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Can farmers learn from their losses and from each other?

B. Mehraban, D. Ward and J. Otte

B. Mehraban is National Programme Manager, Project AFG/96/007, c/o FAO Representation, Islamabad, Pakistan; D. Ward and J. Otte are both Senior Officers, Animal Production and Health Division, FAO, Rome, and are responsible for Non-infectious Diseases and Veterinary Services, respectively.


Dans de nombreux pays en développement, l'incapacité des gouvernements (et des donateurs) à reconnaître l'importance de l'élevage en tant que pilier de l'agriculture nationale, a été bien souvent la cause d'une affectation nettement insuffisante, et prolongée, de ressources aux services vétérinaires nationaux, notamment au niveau des propriétaires de bétail. Cette carence chronique de fonds est à l'origine d'une détérioration progressive mais inexorable de ces services, jusque-là bien organisés et dirigés, en réduisant fortement leur champ d'action et leur capacité d'assumer des responsabilités publiques, par exemple pour la maîtrise des épidémies et en matière de santé publique.


La falta de reconocimiento por parte de los gobiernos de muchos países en desarrollo (y de donantes) de la importancia del ganado como columna vertebral de la agricultura nacional ha llevado en muchos casos a una escasez grave en la asignación de recursos a los servicios públicos de veterinaria, en particular para los propietarios de ganado, durante un período prolongado de tiempo. Esta escasez crónica de financiación ha provocado el deterioro gradual, pero inexorable, de esos servicios públicos, antes bien organizados y disciplinados, reduciendo gravemente su alcance y su capacidad para hacerse cargo de las responsabilidades públicas, como la lucha contra las enfermedades epidémicas y la salud pública.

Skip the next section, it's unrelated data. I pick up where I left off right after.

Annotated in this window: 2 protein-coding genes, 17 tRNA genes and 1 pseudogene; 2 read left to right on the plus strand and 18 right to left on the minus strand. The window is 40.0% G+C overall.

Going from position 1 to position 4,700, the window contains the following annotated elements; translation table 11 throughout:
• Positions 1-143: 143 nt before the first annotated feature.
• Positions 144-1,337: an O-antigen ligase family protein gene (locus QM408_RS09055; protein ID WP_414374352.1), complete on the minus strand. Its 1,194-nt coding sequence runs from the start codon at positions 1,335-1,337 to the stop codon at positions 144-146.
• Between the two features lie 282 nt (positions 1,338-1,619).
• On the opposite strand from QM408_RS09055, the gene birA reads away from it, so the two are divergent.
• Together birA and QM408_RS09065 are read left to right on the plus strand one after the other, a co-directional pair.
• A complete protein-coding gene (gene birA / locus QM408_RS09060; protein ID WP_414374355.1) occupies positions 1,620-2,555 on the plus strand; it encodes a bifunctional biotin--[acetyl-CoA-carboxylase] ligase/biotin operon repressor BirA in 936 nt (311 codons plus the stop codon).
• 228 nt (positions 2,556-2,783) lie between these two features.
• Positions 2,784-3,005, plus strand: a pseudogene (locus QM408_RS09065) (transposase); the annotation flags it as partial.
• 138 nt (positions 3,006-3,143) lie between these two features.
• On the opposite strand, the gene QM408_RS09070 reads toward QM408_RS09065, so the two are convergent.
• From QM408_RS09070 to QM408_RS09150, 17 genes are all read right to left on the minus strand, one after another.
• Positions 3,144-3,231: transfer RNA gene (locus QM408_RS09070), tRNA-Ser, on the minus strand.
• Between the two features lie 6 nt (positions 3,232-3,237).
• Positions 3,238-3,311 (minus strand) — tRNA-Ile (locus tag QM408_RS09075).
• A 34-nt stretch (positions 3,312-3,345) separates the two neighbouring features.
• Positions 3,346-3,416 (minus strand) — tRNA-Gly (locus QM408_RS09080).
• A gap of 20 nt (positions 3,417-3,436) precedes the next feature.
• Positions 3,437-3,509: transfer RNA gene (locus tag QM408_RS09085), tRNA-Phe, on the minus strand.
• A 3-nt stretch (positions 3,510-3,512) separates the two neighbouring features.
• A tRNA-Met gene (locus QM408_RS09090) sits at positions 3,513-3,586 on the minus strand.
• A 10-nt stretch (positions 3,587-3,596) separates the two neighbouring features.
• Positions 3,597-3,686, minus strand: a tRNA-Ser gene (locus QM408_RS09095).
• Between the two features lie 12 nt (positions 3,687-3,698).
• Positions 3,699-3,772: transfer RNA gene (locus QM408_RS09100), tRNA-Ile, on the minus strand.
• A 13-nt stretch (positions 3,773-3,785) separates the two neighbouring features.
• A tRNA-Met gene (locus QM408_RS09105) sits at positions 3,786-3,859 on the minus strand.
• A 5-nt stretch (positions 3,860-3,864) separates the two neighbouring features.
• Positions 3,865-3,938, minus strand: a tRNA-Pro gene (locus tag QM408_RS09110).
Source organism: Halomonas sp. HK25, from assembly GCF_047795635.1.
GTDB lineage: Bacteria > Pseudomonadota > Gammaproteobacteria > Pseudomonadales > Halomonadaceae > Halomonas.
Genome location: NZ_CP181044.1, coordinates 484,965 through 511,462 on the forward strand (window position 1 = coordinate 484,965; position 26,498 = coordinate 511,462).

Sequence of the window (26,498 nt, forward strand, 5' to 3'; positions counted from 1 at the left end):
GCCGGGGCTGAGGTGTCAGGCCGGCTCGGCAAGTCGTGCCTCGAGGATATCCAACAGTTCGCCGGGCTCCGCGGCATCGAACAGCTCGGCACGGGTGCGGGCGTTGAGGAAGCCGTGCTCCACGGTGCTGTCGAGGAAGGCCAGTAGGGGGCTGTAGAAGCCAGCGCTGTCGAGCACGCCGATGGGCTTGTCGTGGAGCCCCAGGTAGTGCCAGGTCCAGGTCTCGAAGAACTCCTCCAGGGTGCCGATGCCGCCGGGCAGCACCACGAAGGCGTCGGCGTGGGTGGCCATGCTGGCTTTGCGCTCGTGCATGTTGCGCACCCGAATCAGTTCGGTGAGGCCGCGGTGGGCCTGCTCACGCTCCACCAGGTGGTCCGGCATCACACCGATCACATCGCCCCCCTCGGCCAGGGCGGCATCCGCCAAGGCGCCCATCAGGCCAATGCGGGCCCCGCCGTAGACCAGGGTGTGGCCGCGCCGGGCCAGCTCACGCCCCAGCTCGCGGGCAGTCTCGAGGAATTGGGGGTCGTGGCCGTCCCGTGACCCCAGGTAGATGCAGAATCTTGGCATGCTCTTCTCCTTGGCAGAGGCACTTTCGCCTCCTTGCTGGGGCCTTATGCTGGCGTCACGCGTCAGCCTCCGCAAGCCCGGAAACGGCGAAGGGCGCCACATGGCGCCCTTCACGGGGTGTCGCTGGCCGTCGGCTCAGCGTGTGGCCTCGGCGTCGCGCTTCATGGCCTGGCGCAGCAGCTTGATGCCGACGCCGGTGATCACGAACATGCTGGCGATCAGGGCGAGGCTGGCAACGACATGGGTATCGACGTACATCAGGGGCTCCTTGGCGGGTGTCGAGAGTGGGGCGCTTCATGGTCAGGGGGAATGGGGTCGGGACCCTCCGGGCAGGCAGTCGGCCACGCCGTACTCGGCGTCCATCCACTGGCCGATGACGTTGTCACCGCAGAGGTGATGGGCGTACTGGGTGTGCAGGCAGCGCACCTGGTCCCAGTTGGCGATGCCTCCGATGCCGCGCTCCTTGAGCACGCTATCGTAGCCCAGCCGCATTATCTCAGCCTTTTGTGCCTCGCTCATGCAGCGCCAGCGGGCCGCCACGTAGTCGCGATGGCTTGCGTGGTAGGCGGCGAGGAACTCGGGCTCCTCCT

The failure of governments in many developing countries (and of donors) to recognize the importance of livestock as the backbone of national agriculture has in many cases led to severe underresourcing of government veterinary services, particularly at the livestock owner level, over an extended period. This chronic underfunding has resulted in the gradual, but inexorable, deterioration of once well-organized and disciplined government veterinary services, severely diminishing their outreach and their capacity to deal with public responsibilities such as epidemic disease control and public health.

The private sector has not filled the gaps left by the deteriorating supply of veterinary services from the government. It is unlikely that, without incentives, the private sector will take over the delivery of public sector services to livestock owners in rural areas, where the return on livestock products is insufficient to support the costs of fully privatized veterinary service delivery. In some countries animal health care is provided by international non-governmental organizations, breeders' cooperatives, livestock committees, etc., which have an abundance of good will but at times lack technical expertise.
The UNDP/FAO livestock health and production programme in Afghanistan is one example of successful FAO assistance in the delivery of animal health care. The programme brings animal health and livestock production services within the reach of 75 percent of the communities in Afghanistan. In its early stages the programme introduced cost recovery for veterinary services and remedies and is now starting to charge farmers for some vaccines. Some district-based veterinary clinics are being privatized.
One fundamental problem identified by FAO was the often poor interaction and relations of the veterinarians with livestock owners. The community-based veterinarians spent most of their time in their clinics waiting for the farmers to come to them. Veterinarians felt that they knew everything and that farmers were generally ignorant. The farmers, however, felt that the veterinarians were interested only in their personal incomes. Unless they had a serious disease problem, livestock owners would not visit the veterinarians. Production diseases, such as reproductive inefficiency or poor nutrition, were not even identified.